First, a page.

Establishing an industrial strength testing program

Am Ind Hyg Assoc J. 1980 Oct;41(10):730-6. doi: 10.1080/15298668091425572.


This study was performed to develop and evaluate a scheme for matching the strength of workers to the strength demands of their jobs. Biomechanical analyses were performed on production jobs in an aluminum reduction plant to identify and quantify strength demands. These data were used to design a set of nine strength tests which simulated job activities with the greatest strength requirements. A cross section of plant employees assigned to these jobs was strength tested and monitored for medical incidents for a period of over two years. Significant relationships were found among job strength requirements, worker strengths, and medical incidents. Workers with strength abilities (as determined by the tests) less than job strength requirements suffered a higher rate of medical incidents than workers whose strength abilities matched or exceeded job demands. It was concluded that strength testing can be used to identify workers who would be at increased risk of suffering medical incidents if placed on jobs which exceeded their strength abilities.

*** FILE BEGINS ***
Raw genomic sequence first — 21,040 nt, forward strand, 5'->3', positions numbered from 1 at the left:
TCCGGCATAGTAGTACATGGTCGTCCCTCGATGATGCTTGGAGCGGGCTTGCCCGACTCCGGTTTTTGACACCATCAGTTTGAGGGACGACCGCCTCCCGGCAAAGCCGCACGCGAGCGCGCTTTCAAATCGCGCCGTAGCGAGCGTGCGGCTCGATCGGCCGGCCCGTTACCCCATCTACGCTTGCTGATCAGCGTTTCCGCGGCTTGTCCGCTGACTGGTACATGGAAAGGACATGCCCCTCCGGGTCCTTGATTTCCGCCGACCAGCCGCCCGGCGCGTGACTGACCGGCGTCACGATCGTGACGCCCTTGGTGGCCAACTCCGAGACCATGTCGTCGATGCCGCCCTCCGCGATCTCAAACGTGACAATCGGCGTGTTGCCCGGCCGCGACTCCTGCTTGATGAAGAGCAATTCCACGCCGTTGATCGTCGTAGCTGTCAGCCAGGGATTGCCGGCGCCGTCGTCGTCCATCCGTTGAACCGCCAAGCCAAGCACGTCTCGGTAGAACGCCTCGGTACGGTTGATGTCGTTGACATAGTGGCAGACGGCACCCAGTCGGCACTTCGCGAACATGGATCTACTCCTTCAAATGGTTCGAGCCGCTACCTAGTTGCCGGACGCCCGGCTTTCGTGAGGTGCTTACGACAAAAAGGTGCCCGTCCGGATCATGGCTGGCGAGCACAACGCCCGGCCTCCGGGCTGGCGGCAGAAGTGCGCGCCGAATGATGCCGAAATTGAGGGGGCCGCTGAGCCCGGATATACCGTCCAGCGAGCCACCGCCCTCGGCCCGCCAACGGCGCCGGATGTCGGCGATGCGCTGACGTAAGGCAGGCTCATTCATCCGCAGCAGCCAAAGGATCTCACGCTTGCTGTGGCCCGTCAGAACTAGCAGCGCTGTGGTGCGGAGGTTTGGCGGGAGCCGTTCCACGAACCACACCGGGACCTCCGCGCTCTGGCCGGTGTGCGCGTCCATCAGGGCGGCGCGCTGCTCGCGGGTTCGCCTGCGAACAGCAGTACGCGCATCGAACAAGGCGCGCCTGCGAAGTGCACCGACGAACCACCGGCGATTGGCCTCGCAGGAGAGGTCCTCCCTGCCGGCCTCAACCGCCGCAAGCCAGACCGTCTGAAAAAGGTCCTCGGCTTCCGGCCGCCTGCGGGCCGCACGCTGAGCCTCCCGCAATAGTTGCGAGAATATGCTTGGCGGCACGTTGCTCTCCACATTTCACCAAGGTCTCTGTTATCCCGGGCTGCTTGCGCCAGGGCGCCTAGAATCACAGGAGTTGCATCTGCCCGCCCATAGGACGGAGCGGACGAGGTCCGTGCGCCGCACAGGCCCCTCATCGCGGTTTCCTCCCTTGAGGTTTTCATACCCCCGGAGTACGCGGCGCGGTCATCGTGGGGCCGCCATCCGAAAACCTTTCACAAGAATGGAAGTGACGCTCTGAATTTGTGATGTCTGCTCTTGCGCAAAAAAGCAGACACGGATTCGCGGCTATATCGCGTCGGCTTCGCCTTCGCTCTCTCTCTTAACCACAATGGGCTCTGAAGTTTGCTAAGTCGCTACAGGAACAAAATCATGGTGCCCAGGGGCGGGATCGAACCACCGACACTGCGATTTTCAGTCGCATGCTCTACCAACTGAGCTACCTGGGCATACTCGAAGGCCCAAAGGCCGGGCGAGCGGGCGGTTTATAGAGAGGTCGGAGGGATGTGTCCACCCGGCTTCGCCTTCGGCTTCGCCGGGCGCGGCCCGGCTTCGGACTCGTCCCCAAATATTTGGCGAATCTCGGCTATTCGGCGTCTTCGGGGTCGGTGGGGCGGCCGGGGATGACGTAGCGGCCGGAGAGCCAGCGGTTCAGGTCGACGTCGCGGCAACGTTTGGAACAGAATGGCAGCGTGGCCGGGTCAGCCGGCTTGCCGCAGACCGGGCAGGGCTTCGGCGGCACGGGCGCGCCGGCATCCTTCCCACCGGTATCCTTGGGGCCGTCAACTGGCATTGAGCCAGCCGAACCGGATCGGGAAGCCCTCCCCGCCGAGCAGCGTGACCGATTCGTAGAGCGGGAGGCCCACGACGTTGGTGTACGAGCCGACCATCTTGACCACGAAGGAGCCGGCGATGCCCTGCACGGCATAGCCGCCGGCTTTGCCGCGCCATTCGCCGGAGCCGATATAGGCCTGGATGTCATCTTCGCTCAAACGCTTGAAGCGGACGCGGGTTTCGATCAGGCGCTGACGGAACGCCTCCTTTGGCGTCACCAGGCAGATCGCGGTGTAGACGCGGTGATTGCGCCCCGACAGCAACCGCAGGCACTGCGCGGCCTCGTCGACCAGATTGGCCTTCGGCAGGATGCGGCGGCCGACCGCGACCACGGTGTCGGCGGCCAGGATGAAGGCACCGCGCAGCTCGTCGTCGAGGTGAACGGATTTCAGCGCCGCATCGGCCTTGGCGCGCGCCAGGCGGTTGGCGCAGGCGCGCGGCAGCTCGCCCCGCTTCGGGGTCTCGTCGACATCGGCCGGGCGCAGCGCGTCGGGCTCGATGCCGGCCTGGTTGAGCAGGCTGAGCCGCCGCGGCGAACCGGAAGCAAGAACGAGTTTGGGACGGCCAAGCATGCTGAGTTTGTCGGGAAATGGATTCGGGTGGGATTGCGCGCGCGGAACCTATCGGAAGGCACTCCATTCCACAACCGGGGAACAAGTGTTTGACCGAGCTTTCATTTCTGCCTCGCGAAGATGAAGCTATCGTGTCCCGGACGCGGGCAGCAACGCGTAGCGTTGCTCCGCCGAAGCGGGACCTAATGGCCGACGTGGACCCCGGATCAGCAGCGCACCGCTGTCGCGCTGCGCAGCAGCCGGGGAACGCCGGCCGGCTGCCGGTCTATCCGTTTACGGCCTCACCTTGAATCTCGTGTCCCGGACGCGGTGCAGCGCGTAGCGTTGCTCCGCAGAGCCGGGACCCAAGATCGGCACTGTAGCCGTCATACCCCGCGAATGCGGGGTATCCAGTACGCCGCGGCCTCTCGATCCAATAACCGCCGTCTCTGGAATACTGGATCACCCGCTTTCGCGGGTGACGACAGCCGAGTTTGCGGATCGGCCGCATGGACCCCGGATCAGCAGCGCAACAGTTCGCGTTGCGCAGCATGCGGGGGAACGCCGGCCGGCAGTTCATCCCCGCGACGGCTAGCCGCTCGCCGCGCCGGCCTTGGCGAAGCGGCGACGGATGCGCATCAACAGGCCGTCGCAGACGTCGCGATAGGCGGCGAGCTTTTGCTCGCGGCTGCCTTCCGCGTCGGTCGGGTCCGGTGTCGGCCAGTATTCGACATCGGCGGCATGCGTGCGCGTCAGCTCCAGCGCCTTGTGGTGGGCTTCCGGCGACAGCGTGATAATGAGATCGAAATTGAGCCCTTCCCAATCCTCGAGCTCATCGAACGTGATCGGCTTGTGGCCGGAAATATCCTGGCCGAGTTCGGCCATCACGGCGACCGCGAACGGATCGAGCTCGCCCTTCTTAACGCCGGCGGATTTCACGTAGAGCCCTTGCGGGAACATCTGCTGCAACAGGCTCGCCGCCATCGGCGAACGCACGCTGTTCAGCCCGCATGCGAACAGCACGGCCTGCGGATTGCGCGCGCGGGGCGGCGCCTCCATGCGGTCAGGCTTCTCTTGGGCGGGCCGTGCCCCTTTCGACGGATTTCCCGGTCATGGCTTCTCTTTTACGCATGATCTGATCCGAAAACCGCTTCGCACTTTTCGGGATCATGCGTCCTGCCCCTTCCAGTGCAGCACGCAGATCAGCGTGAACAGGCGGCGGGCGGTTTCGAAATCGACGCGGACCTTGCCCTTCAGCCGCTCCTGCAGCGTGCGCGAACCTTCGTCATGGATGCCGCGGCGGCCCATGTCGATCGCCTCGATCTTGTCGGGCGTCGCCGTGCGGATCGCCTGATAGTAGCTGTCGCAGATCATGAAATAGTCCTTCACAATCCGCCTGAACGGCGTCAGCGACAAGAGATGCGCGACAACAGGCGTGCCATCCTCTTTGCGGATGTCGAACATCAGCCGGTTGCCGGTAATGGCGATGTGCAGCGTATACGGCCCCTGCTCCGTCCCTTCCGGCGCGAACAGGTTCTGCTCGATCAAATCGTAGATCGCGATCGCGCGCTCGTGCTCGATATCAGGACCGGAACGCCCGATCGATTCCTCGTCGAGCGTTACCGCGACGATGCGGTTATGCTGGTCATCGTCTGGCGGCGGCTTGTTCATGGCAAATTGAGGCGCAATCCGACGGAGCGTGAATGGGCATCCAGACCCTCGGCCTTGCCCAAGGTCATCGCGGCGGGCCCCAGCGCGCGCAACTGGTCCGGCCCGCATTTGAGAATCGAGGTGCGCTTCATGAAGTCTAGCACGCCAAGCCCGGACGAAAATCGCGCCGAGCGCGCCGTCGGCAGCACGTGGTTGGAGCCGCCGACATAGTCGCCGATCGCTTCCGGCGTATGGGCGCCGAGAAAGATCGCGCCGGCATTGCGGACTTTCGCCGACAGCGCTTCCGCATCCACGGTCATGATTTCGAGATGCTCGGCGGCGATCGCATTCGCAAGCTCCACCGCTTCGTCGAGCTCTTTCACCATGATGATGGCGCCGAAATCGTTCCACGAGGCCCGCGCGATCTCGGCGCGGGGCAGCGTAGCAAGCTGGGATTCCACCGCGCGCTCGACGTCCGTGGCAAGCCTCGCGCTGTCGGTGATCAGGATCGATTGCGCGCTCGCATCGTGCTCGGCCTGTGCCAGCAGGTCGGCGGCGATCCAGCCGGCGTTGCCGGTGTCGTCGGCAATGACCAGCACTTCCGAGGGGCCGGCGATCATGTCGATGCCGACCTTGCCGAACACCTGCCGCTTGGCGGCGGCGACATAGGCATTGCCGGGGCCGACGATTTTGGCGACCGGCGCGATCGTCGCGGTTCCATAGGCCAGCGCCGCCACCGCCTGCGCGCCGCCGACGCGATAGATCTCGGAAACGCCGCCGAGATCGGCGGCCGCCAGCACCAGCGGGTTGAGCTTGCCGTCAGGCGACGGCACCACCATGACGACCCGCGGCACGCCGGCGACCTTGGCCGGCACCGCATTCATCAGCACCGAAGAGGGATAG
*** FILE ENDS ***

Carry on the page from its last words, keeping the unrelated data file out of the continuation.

Publication types

  • Research Support, Non-U.S. Gov't
  • Research Support, U.S. Gov't, P.H.S.

MeSH terms

  • Adolescent
  • Adult
  • Biomechanical Phenomena*
  • Disability Evaluation*
  • Ergonomics
  • Female
  • Humans
  • Male
  • Middle Aged
  • Work Capacity Evaluation*